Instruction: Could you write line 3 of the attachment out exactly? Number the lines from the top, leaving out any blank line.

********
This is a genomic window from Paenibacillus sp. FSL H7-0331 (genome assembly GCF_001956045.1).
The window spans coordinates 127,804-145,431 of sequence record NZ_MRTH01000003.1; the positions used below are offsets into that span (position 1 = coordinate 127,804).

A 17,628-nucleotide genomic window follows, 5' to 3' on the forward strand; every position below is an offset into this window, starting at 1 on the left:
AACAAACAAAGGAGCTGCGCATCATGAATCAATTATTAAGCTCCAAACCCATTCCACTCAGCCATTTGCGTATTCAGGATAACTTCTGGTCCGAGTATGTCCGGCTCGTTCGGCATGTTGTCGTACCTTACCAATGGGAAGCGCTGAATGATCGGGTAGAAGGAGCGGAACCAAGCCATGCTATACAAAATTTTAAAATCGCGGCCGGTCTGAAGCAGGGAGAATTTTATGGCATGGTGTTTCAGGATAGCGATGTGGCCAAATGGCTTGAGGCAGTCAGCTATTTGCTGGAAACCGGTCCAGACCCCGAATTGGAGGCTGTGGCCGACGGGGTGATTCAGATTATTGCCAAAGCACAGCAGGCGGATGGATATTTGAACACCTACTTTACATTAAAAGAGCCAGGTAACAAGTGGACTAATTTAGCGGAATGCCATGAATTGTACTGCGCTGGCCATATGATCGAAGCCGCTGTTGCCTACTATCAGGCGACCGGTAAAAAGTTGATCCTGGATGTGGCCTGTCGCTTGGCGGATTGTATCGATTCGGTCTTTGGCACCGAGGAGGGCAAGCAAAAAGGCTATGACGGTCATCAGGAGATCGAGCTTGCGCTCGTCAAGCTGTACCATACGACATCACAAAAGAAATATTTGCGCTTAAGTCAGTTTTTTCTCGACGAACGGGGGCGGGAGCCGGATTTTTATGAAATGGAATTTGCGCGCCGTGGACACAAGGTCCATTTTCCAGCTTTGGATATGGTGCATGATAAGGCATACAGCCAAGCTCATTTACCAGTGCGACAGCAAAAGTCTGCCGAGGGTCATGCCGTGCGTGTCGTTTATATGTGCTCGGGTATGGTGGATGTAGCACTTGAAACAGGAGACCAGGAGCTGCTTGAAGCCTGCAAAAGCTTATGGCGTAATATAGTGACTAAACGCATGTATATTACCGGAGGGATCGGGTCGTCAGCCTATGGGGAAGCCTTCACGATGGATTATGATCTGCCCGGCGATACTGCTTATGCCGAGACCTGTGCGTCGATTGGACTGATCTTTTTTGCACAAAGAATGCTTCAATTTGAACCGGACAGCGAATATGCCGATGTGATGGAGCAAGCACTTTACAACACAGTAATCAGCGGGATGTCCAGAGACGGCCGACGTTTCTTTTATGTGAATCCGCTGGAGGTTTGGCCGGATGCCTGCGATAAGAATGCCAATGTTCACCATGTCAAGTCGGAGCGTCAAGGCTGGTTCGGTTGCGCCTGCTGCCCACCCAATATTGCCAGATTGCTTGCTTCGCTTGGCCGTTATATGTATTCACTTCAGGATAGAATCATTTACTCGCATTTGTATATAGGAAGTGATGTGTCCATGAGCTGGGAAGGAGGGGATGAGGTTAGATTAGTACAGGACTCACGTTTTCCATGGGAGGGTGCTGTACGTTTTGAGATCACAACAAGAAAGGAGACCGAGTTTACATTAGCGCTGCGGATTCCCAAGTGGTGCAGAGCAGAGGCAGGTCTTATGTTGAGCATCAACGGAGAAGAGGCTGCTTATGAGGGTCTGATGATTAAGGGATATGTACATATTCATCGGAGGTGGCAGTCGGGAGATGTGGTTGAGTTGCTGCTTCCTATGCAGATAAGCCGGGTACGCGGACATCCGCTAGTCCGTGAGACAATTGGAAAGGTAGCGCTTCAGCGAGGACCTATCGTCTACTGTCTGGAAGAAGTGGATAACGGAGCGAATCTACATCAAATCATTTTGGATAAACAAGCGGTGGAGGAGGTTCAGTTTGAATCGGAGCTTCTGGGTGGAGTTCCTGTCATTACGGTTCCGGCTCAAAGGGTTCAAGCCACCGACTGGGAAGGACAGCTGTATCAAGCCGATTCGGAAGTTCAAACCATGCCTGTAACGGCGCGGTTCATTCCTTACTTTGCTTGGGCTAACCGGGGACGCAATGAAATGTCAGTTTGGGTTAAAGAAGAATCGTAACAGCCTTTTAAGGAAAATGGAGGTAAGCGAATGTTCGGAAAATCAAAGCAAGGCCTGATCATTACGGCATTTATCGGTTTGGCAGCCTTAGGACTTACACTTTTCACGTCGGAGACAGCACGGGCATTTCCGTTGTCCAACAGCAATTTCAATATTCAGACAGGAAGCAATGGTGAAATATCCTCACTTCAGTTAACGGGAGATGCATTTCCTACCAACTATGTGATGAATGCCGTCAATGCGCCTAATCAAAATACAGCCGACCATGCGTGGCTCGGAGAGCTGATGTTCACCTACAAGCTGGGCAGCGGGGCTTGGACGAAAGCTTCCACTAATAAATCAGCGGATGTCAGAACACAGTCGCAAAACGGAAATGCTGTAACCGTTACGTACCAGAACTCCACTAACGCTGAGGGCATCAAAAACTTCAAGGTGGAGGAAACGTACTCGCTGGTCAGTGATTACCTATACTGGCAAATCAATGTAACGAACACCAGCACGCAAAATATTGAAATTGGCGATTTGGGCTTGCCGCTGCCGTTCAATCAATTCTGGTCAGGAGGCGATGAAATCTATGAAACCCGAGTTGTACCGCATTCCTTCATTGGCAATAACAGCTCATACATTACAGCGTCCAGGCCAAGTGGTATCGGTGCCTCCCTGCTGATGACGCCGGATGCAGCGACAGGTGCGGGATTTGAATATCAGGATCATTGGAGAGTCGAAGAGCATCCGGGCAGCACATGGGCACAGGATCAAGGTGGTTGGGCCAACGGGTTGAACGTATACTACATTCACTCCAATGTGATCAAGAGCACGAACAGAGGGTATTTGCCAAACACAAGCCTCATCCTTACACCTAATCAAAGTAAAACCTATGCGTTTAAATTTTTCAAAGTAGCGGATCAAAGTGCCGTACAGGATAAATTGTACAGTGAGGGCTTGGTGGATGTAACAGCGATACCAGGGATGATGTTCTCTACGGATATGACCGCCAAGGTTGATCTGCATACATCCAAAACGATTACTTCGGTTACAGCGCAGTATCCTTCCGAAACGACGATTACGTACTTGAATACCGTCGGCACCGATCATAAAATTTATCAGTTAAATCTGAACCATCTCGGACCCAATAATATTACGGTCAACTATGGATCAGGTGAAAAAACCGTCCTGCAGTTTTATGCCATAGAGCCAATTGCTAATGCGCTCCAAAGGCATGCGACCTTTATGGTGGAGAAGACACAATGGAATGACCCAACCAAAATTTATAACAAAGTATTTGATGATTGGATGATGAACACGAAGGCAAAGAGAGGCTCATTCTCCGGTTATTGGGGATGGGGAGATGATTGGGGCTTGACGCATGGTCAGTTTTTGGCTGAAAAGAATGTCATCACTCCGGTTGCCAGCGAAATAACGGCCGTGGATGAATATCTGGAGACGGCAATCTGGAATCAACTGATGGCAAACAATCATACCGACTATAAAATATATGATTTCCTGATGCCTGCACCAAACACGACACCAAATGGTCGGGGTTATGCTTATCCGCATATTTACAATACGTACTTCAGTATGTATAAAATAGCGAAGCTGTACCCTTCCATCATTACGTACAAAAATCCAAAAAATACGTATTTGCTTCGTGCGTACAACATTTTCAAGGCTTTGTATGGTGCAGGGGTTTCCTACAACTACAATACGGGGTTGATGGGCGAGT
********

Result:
A 17,628-nucleotide genomic window follows, 5' to 3' on the forward strand; every position below is an offset into this window, starting at 1 on the left: